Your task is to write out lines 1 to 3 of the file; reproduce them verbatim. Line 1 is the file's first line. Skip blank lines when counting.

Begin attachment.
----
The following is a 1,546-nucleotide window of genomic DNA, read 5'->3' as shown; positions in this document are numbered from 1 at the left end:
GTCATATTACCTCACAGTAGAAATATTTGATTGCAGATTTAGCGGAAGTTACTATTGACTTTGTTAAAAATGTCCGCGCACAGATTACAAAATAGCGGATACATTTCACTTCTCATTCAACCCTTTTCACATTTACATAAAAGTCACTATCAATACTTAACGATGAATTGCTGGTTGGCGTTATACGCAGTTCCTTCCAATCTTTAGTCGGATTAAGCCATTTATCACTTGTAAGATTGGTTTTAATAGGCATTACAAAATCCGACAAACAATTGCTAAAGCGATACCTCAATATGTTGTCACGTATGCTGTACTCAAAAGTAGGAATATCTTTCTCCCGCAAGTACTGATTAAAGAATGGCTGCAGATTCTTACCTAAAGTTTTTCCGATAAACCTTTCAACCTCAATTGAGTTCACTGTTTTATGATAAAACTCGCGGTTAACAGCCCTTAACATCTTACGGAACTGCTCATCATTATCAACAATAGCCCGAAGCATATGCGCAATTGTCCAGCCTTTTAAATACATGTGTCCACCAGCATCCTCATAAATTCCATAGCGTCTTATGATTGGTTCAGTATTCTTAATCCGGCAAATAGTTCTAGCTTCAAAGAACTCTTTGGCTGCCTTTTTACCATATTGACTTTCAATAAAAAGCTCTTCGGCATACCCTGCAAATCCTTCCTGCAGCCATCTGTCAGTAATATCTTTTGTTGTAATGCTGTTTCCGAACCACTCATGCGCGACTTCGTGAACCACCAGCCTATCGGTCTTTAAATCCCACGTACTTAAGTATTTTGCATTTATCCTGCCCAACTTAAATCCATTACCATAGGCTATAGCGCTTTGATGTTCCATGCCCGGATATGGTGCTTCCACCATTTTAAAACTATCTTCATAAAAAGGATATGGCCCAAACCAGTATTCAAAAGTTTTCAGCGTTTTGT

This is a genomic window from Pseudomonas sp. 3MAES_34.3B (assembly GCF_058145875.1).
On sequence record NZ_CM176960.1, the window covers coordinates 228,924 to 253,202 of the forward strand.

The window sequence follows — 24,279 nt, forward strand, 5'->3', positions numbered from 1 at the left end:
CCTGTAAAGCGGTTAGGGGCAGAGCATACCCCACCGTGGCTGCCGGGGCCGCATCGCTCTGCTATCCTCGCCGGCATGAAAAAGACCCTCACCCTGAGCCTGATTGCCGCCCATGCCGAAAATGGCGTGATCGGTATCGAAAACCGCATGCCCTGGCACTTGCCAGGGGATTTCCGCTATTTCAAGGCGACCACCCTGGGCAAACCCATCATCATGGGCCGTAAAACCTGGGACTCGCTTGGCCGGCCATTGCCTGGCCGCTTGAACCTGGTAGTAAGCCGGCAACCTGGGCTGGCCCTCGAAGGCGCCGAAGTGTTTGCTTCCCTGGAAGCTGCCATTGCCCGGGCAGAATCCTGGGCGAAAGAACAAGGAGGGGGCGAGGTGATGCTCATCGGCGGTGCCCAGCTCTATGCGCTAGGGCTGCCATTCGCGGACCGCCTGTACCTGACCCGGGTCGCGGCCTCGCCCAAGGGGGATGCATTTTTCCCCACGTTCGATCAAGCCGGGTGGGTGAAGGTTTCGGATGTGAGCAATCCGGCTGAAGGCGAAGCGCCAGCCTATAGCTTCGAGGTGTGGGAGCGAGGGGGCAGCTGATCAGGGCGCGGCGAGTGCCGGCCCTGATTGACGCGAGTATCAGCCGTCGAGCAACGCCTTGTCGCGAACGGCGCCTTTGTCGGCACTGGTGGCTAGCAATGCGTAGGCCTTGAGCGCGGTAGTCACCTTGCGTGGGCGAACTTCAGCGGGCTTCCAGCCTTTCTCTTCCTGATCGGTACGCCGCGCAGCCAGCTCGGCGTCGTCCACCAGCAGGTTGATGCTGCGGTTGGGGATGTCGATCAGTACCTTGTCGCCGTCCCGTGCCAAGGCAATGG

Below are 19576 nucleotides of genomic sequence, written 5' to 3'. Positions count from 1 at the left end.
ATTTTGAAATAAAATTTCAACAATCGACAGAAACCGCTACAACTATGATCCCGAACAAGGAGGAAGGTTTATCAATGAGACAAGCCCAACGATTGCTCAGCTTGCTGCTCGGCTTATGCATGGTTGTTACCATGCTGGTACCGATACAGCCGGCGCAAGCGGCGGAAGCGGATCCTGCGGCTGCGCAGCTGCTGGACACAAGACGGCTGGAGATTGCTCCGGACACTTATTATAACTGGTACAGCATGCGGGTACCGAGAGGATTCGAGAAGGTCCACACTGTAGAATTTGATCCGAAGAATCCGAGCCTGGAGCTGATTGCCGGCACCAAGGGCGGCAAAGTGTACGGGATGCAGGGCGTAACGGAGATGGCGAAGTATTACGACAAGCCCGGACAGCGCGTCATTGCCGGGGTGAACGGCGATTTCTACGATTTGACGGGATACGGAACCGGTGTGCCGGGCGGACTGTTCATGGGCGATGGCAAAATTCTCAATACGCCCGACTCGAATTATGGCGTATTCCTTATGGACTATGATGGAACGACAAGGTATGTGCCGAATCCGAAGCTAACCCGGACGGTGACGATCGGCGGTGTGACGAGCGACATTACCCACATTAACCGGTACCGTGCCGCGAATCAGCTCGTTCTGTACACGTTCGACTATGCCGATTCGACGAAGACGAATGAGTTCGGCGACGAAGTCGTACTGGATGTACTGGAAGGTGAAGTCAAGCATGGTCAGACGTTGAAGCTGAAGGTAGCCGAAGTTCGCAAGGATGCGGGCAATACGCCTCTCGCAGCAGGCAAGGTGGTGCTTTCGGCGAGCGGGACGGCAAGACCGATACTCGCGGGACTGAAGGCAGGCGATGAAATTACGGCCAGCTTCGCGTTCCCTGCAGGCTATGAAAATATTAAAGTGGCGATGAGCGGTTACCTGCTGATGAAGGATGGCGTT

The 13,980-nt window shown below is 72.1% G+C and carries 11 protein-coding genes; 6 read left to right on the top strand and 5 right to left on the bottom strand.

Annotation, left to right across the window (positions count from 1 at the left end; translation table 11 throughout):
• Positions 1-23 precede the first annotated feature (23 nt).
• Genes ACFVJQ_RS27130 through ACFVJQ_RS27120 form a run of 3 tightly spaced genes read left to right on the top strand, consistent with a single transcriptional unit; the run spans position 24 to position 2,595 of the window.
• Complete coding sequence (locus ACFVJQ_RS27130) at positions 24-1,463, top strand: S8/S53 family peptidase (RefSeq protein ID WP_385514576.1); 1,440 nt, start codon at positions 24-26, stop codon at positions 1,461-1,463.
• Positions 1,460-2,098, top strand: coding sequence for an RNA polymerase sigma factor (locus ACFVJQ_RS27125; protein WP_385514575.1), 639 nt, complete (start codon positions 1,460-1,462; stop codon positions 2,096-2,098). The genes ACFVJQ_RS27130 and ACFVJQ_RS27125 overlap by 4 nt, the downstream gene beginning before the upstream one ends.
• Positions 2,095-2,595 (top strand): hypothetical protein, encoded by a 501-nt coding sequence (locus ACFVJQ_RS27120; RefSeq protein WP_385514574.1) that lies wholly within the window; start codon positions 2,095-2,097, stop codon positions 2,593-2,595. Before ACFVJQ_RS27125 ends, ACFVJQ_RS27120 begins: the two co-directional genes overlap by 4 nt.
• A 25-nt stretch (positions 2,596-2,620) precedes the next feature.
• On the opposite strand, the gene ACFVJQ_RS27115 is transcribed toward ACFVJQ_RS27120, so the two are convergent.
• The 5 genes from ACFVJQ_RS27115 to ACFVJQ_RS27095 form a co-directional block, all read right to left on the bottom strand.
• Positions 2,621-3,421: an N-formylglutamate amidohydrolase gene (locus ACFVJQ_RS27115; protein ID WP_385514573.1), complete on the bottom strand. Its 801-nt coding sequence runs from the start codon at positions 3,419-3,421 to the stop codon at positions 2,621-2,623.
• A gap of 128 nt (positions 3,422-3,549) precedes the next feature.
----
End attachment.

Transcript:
The following is a 1,546-nucleotide window of genomic DNA, read 5'->3' as shown; positions in this document are numbered from 1 at the left end:
GTCATATTACCTCACAGTAGAAATATTTGATTGCAGATTTAGCGGAAGTTACTATTGACTTTGTTAAAAATGTCCGCGCACAGATTACAAAATAGCGGATACATTTCACTTCTCATTCAACCCTTTTCACATTTACATAAAAGTCACTATCAATACTTAACGATGAATTGCTGGTTGGCGTTATACGCAGTTCCTTCCAATCTTTAGTCGGATTAAGCCATTTATCACTTGTAAGATTGGTTTTAATAGGCATTACAAAATCCGACAAACAATTGCTAAAGCGATACCTCAATATGTTGTCACGTATGCTGTACTCAAAAGTAGGAATATCTTTCTCCCGCAAGTACTGATTAAAGAATGGCTGCAGATTCTTACCTAAAGTTTTTCCGATAAACCTTTCAACCTCAATTGAGTTCACTGTTTTATGATAAAACTCGCGGTTAACAGCCCTTAACATCTTACGGAACTGCTCATCATTATCAACAATAGCCCGAAGCATATGCGCAATTGTCCAGCCTTTTAAATACATGTGTCCACCAGCATCCTCATAAATTCCATAGCGTCTTATGATTGGTTCAGTATTCTTAATCCGGCAAATAGTTCTAGCTTCAAAGAACTCTTTGGCTGCCTTTTTACCATATTGACTTTCAATAAAAAGCTCTTCGGCATACCCTGCAAATCCTTCCTGCAGCCATCTGTCAGTAATATCTTTTGTTGTAATGCTGTTTCCGAACCACTCATGCGCGACTTCGTGAACCACCAGCCTATCGGTCTTTAAATCCCACGTACTTAAGTATTTTGCATTTATCCTGCCCAACTTAAATCCATTACCATAGGCTATAGCGCTTTGATGTTCCATGCCCGGATATGGTGCTTCCACCATTTTAAAACTATCTTCATAAAAAGGATATGGCCCAAACCAGTATTCAAAAGTTTTCAGCGTTTTGT

This is a genomic window from Pseudomonas sp. 3MAES_34.3B (assembly GCF_058145875.1).